Yu Min recalled that in the 1970s, the weaponeers were developing new warheads and were ordered to “make increased yields and miniaturization the focus of development.” The goals were to improve “miniaturization, mobility, penetrability, safety, and reliability”. By 1975 or 1976, miniaturization research encountered difficulties, especially with ignition. He Xiantu recalled that “early on, under Yu Min’s leadership we already researched a type of theory of thermonuclear burn, but did not research an approach for achieving ignition.” Yu Min recalled great difficulty in miniaturizing the warhead’s primary, a task he had focused on since the early 1970s. He had led initial calculations, measurements, and the hot testing, but despite the successful test, by 1976 he was still concerned that the primaries were not suitable for weapons. Lewis and Xue wrote that a key obstacle to miniaturization in the 1970s was replacing the mechanical neutron initiator in the center of China’s original warheads.
China had already struggled with deuterium and tritium to “boost” its weapons, or make more efficient use of fissile material. Yu Min described the process of miniaturizing the primary as “drawing near a precipice,” due to the difficulty of determining how small the primary could be and still drive the secondary. As of 1986, Yu Min reported that despite 10 years of research on miniaturization, the weaponeers still needed to weaponize the designs. According to Yu Min, “By the end of the 1980s they had completed their assignment to break through principles of new types of miniaturized primaries.” Chinese accounts relate that there are two kinds of hydrogen bombs currently in the world, one is Teller-Ulam [TU] configuration from the United States and the other is a "hypersensitive" configuration by Yu Min, an unique original hydrogen bomb configuration. IT is said that the hydrogen bomb design named the "Yu Min configuration", compared with the United States T-U configuration, is a configuration for which the cost and maintenance costs are relatively low, so it can be said that for the hydrogen bomb, Chinese technology is more advanced. It gives China the ability to maintain H-bombs in service.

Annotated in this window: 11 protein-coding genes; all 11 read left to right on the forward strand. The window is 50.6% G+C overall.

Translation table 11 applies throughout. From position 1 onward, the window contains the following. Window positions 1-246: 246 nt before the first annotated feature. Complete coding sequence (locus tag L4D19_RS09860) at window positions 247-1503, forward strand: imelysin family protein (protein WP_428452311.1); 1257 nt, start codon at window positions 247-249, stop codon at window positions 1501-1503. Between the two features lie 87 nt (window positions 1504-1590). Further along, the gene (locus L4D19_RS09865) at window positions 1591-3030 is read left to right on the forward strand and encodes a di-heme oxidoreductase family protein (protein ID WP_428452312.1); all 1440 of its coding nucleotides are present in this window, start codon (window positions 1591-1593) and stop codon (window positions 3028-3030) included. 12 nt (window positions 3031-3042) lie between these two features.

Although atomic bombs and hydrogen bombs are both nuclear weapons, the two have different storage conditions due to different principles. The atomic bombs can be stored for long periods of time in a dry, constant temperature environment. The hydrogen bombs, due to the use of fusion materials, are very unstable and have a short life expectancy. The hydrogen bombs must be inspected, maintained and maintained regularly throughout their service. China's hydrogen bombs have adopted a more advanced and stable Yu Min configuration, basically eliminating cumbersome maintenance.
Since the 1970s, Yu Min played an important role in advocating and promoting a number of high-tech projects. He won the first prize of National Natural Science Award in 1982, the first prize of National Science and Technology Progress Award in 1985, 1987 and 1989, the "May 1st Labor Medal" in 1985, the "National Model Worker" in 1987, Guanghua Award 1992 Grand Prize.
Yu Min played a crucial role in the design of China's nuclear weapons, and is one of 23 recipients of the Two Bombs, One Satellite Achievement Medal, the country's top award to scientists contributing to China's nuclear and satellite projects. Yu Min won China's top science and technology accolade on 09 January 2015.